Book T of C
Chap T of C
This is the 2007 version. Click here for the 2017 chapter 14 table of contents.
Many students would not put tobacco in the same category as other addictive drugs such as heroin or cocaine. However, tobacco has the same addictive potential. Statistics gathered from people who try to quit smoking show that a tobacco addiction is just as hard to quit as any other addiction. Because tobacco is more readily available than other drugs, and usually legal to use, it is the most widespread addiction in the world. It is the foremost preventable cause of death in many societies. In the United States, tobacco-related illnesses kill seven times more people each year than traffic accidents, making tobacco a far bigger health threat than heroin.
How does tobacco compare to other addictions?
Once a person is addicted to tobacco, smoking improves motor performance and memory. It reduces anxiety, increases tolerance of pain, and reduces hunger, probably by acting on both the dopaminergic and opiate receptor systems in the brain. The effect is quick and easily controlled. "Within seven seconds of puffing a cigarette, a quarter of the nicotine in inhaled smoke enters the brain. The delivery is quick and hits like a spike" (Blakeslee, 1984).
What points did the United States Surgeon General make, about tobacco use?
The 23rd Surgeon General's report on tobacco and health, released in 1994, made the following points about tobacco use in the United States:
—Most people first try tobacco before graduating from high school.
—Most young smokers are addicted to nicotine and report that they want to quit but cannot.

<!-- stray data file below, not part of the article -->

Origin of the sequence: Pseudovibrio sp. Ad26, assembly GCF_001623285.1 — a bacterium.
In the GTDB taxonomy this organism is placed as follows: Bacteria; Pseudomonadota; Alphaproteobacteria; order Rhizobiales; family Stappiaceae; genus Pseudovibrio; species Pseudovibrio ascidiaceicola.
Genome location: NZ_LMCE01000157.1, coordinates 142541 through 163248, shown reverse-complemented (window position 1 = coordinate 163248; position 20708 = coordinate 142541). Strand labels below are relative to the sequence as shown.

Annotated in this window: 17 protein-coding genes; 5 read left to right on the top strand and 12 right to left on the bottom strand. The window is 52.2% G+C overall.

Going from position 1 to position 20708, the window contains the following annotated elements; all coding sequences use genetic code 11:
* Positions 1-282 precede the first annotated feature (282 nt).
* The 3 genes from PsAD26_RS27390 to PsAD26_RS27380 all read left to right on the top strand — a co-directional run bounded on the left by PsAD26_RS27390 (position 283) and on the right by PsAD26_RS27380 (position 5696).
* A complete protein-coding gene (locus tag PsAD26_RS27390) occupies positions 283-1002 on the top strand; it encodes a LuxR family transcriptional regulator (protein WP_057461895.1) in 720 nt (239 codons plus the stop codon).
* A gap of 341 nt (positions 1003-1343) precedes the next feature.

—Tobacco is a "gateway substance" since it is often the first drug used by young people who go on to use alcohol and illegal drugs.
—Young people with poorer grades and lower self-images are most likely to use tobacco,
—Cigarette advertising appears to increase young people's risk of smoking by sending the message that smoking has social benefits and is far more common than it really is. (DeAngelis, 1994)
Why would tobacco companies target young people?
Why do young people start smoking, if it is so dangerous? The primary reason is to be "cool" in the eyes of their peers. As suggested by the Surgeon Generals, advertising by tobacco companies may play a big role in this. The most-smoked brands of cigarettes are those that are advertised most heavily. Although tobacco companies deny targeting young people, they know the statistics. If a person does not start smoking by the age of 20, that person is unlikely to ever start. Therefore, if tobacco companies want to replenish the constantly diminishing pool of older tobacco smokers, they have to recruit from the ranks of younger people.
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